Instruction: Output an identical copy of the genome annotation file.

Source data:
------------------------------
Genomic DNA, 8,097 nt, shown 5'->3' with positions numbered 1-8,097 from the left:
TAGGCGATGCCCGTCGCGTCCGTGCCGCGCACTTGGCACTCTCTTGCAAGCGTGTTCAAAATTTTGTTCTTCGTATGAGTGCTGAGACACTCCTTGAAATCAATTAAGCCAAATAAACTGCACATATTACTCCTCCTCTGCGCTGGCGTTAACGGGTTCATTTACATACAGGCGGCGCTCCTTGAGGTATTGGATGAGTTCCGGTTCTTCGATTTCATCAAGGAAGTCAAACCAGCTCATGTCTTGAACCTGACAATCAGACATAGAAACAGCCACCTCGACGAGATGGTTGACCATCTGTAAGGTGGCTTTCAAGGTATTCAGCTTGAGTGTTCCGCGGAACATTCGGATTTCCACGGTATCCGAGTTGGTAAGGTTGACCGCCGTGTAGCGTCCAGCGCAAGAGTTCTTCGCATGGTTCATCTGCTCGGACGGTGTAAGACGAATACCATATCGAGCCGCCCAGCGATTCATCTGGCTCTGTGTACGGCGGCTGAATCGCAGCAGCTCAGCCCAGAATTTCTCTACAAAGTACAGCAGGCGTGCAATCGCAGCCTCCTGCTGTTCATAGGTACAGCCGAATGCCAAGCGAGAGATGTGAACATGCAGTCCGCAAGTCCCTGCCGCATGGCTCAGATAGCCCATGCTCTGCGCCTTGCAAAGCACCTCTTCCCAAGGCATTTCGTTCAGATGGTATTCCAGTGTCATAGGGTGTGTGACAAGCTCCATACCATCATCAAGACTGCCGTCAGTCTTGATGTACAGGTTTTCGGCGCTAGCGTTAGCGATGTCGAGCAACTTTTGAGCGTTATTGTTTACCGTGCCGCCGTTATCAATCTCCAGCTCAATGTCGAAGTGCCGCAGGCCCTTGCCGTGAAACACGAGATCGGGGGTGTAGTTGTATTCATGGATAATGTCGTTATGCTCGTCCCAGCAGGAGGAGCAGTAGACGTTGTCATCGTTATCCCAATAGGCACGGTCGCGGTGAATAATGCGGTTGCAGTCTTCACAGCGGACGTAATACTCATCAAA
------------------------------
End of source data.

Genomic DNA, 8,097 nt, shown 5'->3' with positions numbered 1-8,097 from the left:
TAGGCGATGCCCGTCGCGTCCGTGCCGCGCACTTGGCACTCTCTTGCAAGCGTGTTCAAAATTTTGTTCTTCGTATGAGTGCTGAGACACTCCTTGAAATCAATTAAGCCAAATAAACTGCACATATTACTCCTCCTCTGCGCTGGCGTTAACGGGTTCATTTACATACAGGCGGCGCTCCTTGAGGTATTGGATGAGTTCCGGTTCTTCGATTTCATCAAGGAAGTCAAACCAGCTCATGTCTTGAACCTGACAATCAGACATAGAAACAGCCACCTCGACGAGATGGTTGACCATCTGTAAGGTGGCTTTCAAGGTATTCAGCTTGAGTGTTCCGCGGAACATTCGGATTTCCACGGTATCCGAGTTGGTAAGGTTGACCGCCGTGTAGCGTCCAGCGCAAGAGTTCTTCGCATGGTTCATCTGCTCGGACGGTGTAAGACGAATACCATATCGAGCCGCCCAGCGATTCATCTGGCTCTGTGTACGGCGGCTGAATCGCAGCAGCTCAGCCCAGAATTTCTCTACAAAGTACAGCAGGCGTGCAATCGCAGCCTCCTGCTGTTCATAGGTACAGCCGAATGCCAAGCGAGAGATGTGAACATGCAGTCCGCAAGTCCCTGCCGCATGGCTCAGATAGCCCATGCTCTGCGCCTTGCAAAGCACCTCTTCCCAAGGCATTTCGTTCAGATGGTATTCCAGTGTCATAGGGTGTGTGACAAGCTCCATACCATCATCAAGACTGCCGTCAGTCTTGATGTACAGGTTTTCGGCGCTAGCGTTAGCGATGTCGAGCAACTTTTGAGCGTTATTGTTTACCGTGCCGCCGTTATCAATCTCCAGCTCAATGTCGAAGTGCCGCAGGCCCTTGCCGTGAAACACGAGATCGGGGGTGTAGTTGTATTCATGGATAATGTCGTTATGCTCGTCCCAGCAGGAGGAGCAGTAGACGTTGTCATCGTTATCCCAATAGGCACGGTCGCGGTGAATAATGCGGTTGCAGTCTTCACAGCGGACGTAATACTCATCAAA